prone: having a tendency or inclination : being likely
Chinese companies have helped fill the gap. Some of this is through domestic investment. China produces 60% of the world’s “rare earths”, which have properties that make them useful in electric motors, among other things. They are not, generally, rare in a geological sense, but they can be in short supply. (They are also often mined in ways that do great damage to the local environment.)
For other metals China mostly has to look further afield. Tianqi, a private company, has a minority stake in SQM, Chile’s biggest miner of the lithium on which batteries depend. Tsingshan has invested in battery-grade-nickel projects in Indonesia. The DRC’s copper and cobalt have attracted Chinese investors for over a decade, and mines owned by others often send their output to China anyway. China refines more than twice as much lithium and eight times as much cobalt as any other country, according to BloombergNEF, a research outfit (see chart 3).
Ivanhoe Mines, led by Robert Friedland, a veteran American miner, has had backing from two Chinese companies, CITIC and Zijin Mining, to build the world’s largest new copper mine in the DRC. Mr Friedland argues that Chinese investors look further into the fewer-fossil-fuels future than Western ones. “What do the batteries look like? Where is the supply chain?” These are questions, Mr Friedland says, where the Chinese “are probably ten years ahead”.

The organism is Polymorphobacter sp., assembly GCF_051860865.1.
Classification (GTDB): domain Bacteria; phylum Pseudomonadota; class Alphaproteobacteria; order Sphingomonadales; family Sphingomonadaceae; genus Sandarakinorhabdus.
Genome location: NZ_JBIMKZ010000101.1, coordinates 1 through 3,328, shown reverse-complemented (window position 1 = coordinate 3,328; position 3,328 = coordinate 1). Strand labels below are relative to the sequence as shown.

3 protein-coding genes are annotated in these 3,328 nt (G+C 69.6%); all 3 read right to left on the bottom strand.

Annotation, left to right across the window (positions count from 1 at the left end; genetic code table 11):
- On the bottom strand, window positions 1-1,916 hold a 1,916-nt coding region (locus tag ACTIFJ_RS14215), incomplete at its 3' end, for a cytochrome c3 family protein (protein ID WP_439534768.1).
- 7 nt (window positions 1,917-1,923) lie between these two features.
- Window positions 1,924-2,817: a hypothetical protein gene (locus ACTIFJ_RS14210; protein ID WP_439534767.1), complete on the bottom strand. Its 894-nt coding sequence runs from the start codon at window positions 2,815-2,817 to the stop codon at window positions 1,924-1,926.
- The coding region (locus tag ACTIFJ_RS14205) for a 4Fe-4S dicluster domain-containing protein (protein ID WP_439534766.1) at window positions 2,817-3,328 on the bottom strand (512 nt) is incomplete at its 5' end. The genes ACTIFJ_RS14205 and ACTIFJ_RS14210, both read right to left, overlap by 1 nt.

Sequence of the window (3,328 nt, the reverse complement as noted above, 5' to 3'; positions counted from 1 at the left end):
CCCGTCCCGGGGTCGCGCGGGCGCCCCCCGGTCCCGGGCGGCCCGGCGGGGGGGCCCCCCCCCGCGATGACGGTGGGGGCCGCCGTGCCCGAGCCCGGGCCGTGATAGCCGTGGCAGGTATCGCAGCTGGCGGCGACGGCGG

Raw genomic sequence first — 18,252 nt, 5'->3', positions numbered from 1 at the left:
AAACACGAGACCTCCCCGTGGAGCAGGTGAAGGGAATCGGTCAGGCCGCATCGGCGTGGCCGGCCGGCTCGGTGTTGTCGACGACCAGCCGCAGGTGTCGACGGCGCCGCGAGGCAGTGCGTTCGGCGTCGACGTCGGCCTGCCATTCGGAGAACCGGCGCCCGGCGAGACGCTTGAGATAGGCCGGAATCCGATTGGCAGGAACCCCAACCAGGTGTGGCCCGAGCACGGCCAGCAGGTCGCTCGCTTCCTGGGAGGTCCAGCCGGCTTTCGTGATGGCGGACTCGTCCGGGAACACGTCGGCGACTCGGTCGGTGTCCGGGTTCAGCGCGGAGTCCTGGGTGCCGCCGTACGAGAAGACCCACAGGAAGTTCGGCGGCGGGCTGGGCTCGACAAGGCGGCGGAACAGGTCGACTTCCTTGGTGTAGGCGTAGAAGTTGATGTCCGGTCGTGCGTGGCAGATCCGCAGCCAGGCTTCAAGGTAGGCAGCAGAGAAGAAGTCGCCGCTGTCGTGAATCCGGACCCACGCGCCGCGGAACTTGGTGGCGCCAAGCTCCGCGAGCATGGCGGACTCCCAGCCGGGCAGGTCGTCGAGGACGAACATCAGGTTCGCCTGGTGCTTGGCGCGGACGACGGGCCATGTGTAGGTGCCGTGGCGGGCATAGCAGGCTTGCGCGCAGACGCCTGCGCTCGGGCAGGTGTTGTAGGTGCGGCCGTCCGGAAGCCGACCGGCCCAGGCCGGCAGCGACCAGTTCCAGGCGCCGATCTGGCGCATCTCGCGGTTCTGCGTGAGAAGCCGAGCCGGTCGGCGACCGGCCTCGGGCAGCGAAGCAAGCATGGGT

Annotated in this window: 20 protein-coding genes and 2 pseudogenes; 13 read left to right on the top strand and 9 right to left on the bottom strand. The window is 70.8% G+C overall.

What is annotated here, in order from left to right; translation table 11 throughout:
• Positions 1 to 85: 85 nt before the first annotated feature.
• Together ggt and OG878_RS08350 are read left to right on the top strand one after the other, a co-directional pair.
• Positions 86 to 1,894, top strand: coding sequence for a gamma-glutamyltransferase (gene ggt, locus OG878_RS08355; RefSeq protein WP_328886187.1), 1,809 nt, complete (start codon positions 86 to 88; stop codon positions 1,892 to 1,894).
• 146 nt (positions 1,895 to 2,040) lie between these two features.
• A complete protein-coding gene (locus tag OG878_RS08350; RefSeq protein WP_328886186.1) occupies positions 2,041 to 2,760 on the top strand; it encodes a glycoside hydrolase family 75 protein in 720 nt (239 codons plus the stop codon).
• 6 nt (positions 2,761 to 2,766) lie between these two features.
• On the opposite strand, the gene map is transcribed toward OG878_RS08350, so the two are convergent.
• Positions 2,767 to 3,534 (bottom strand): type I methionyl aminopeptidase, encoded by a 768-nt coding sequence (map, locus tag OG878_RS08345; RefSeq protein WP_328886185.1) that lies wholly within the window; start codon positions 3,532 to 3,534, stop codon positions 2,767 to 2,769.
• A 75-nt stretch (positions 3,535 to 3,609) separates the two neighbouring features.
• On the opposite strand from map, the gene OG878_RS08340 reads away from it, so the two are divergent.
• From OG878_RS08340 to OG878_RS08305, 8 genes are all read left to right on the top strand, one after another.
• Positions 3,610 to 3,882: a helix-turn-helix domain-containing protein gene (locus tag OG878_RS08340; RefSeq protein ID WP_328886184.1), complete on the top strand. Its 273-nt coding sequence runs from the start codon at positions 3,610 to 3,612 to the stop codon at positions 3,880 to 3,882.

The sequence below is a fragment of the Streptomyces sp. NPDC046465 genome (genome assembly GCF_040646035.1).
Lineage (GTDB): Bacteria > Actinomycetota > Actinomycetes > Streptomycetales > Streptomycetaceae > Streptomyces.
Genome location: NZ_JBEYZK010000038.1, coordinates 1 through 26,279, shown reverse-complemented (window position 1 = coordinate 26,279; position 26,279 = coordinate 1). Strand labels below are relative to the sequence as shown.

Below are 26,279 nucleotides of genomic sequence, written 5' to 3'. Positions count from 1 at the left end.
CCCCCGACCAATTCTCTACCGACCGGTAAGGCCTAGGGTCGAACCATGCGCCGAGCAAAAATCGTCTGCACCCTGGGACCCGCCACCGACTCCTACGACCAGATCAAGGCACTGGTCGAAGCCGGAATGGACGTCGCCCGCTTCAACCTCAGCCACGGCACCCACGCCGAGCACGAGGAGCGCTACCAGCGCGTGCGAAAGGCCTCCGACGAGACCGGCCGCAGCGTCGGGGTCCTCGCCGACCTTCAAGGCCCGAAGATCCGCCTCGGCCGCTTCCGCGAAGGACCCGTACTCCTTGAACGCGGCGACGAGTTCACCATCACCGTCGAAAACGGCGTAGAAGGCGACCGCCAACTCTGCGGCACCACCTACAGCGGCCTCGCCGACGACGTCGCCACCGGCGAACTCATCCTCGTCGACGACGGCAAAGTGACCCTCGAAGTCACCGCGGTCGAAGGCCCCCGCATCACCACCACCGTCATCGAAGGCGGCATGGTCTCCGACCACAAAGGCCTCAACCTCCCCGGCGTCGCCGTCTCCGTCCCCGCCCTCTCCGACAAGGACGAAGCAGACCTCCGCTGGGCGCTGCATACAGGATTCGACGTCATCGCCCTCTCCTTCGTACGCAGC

由美国资深矿商罗伯特弗里德兰（Robert Friedland）领导的艾芬豪矿业（Ivanhoe Mines）得到了中信和紫金矿业两家中国公司的支持，在刚果（金）建设了全球最大的新铜矿。弗里德兰认为，与西方国家相比，中国投资者对新能源的未来更为关注。“电池是什么样子的？供应链在哪里？这些都是问题，弗里德兰表示：中国人在这个领域领先十年”。
Politicians in America, Europe and Australia have expressed concern at Chinese control of minerals critical to not just energy but defence. A company backed by Bill Gates and other billionaires plans to search for cobalt in Quebec. America’s Development Finance Corporation is, for the first time, taking equity stakes in mining companies. One beneficiary is TechMet, which is betting that some investors will prefer mines independent of Chinese control. “It’s a very significant strategic issue for the United States and the West,” says Admiral Mike Mullen, a former chairman of America’s Joint Chiefs of Staff and now the head of TechMet’s advisory board. “I almost liken it to Huawei. We wake up and they’re in control of the world.”